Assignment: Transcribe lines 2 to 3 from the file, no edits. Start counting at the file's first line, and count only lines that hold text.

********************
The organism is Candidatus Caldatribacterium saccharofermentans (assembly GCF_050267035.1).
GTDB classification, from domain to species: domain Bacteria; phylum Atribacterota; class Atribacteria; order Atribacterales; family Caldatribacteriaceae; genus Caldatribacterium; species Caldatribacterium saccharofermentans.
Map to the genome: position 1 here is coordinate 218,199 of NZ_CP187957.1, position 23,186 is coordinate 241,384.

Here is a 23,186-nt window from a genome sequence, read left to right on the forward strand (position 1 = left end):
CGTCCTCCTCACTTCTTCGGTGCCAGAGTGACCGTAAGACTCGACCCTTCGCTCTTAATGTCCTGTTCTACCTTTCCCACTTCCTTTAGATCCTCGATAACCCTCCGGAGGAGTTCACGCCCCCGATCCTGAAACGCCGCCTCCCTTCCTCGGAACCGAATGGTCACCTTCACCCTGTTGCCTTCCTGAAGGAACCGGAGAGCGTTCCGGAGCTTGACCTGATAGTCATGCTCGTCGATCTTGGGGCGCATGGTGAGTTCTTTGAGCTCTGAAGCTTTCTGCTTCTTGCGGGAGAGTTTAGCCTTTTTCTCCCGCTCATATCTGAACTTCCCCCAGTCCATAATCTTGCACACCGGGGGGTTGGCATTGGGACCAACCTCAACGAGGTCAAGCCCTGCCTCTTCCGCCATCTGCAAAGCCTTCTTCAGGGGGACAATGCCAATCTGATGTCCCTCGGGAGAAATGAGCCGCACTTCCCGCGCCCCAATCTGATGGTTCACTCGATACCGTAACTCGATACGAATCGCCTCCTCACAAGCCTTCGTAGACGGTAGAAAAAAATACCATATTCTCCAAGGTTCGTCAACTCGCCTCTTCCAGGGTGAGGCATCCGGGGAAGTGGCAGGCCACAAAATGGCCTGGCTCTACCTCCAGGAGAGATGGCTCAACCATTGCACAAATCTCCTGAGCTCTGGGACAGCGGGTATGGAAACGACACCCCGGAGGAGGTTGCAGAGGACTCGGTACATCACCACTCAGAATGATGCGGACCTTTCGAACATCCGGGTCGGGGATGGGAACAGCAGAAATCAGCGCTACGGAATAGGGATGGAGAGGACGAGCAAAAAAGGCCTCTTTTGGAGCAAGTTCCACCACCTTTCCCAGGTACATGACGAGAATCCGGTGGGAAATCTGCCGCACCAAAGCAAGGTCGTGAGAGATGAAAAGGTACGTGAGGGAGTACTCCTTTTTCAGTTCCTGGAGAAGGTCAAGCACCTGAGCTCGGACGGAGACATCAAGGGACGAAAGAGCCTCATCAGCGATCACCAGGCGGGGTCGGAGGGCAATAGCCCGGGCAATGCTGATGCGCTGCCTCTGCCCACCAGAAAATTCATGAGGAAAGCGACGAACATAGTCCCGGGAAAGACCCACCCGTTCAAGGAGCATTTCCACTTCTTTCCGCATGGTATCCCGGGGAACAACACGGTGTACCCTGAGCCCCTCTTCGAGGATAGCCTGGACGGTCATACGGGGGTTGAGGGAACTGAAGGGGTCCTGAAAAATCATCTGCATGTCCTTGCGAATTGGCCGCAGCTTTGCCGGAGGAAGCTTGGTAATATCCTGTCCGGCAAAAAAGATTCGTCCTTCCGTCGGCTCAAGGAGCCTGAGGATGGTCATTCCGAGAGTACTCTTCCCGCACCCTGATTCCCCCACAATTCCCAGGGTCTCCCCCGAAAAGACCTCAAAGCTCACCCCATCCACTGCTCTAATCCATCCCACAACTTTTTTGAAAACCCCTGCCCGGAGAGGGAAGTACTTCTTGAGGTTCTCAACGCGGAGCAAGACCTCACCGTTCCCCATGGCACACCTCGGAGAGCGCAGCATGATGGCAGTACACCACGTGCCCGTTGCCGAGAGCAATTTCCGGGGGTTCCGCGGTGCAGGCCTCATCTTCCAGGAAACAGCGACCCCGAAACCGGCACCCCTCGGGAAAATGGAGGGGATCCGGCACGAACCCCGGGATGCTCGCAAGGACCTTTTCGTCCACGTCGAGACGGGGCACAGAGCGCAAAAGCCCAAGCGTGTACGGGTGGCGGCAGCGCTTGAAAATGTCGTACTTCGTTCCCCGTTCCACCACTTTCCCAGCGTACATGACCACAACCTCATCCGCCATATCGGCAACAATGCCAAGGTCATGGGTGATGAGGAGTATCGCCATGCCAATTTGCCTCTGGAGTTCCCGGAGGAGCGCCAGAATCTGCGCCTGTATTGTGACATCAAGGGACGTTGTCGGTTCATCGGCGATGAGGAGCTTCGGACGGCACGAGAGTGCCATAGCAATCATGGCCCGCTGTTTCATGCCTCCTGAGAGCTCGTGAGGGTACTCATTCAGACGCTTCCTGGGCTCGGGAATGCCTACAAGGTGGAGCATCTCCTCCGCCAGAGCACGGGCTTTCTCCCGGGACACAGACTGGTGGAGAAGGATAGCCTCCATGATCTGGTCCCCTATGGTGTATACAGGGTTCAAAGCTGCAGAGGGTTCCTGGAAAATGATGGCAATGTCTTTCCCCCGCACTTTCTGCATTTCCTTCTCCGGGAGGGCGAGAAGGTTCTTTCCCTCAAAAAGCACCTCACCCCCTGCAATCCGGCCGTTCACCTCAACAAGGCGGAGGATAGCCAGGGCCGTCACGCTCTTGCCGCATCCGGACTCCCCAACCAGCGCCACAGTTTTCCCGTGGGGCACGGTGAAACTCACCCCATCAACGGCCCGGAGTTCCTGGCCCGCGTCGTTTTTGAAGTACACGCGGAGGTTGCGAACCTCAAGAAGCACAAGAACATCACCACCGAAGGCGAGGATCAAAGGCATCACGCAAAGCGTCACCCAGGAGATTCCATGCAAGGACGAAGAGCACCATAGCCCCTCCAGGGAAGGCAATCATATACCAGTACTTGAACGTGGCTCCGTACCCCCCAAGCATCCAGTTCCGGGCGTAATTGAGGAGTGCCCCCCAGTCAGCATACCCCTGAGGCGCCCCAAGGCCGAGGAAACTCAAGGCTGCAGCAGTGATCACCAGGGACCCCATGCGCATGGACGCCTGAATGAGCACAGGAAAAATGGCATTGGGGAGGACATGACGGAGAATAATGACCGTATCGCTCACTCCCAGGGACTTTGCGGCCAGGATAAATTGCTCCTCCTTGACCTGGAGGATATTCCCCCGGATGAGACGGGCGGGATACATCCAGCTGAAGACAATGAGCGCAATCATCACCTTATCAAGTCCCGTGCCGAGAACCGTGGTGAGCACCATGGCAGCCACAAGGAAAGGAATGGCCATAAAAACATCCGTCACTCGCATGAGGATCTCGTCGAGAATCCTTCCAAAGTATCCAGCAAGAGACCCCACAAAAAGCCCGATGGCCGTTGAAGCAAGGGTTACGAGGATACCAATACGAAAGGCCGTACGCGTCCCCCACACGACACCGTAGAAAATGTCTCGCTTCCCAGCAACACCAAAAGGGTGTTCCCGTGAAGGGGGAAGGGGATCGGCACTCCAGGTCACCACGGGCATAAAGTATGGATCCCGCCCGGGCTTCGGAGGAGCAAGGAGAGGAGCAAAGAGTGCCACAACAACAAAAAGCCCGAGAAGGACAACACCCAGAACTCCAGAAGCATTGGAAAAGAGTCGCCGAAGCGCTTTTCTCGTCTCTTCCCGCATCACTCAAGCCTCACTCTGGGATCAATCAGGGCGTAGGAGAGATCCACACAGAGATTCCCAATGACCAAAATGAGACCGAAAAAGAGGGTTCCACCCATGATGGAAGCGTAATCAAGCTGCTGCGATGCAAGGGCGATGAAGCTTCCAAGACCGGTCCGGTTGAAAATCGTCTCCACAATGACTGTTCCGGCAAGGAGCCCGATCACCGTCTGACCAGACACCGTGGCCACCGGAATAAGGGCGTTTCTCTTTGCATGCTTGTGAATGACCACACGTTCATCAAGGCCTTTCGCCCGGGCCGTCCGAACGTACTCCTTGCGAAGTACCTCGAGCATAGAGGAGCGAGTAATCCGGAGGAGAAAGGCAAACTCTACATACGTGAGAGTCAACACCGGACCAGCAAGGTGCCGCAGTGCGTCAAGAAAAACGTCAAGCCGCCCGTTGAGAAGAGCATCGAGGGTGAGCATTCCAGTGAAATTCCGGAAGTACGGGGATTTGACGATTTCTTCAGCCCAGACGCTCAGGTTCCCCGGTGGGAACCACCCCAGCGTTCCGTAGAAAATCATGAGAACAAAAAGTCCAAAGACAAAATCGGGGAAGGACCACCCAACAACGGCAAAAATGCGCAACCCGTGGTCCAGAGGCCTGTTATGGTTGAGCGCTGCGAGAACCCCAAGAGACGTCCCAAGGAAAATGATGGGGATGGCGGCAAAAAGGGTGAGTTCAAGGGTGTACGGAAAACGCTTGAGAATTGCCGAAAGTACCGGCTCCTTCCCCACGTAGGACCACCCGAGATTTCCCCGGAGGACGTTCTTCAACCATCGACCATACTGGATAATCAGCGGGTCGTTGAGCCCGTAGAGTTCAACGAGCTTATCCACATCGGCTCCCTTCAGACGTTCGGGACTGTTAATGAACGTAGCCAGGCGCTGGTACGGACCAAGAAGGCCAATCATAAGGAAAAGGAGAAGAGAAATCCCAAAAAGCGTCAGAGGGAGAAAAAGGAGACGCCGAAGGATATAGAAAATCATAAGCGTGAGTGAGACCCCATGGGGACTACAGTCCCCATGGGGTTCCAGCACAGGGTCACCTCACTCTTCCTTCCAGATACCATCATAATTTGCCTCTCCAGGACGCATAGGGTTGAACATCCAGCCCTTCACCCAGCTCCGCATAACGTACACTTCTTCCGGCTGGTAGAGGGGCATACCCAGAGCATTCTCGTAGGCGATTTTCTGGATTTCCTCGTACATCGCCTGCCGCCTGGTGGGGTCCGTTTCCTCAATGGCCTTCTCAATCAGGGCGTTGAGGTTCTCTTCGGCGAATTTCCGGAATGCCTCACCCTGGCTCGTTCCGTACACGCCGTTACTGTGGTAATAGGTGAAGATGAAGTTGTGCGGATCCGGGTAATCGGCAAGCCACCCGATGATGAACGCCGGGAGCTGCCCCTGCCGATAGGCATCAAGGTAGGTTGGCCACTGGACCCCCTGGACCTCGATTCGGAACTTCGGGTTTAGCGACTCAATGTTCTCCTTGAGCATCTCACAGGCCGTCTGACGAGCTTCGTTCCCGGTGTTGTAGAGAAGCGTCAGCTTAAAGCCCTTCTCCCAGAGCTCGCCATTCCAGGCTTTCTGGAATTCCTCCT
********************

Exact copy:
GTDB classification, from domain to species: domain Bacteria; phylum Atribacterota; class Atribacteria; order Atribacterales; family Caldatribacteriaceae; genus Caldatribacterium; species Caldatribacterium saccharofermentans.
Map to the genome: position 1 here is coordinate 218,199 of NZ_CP187957.1, position 23,186 is coordinate 241,384.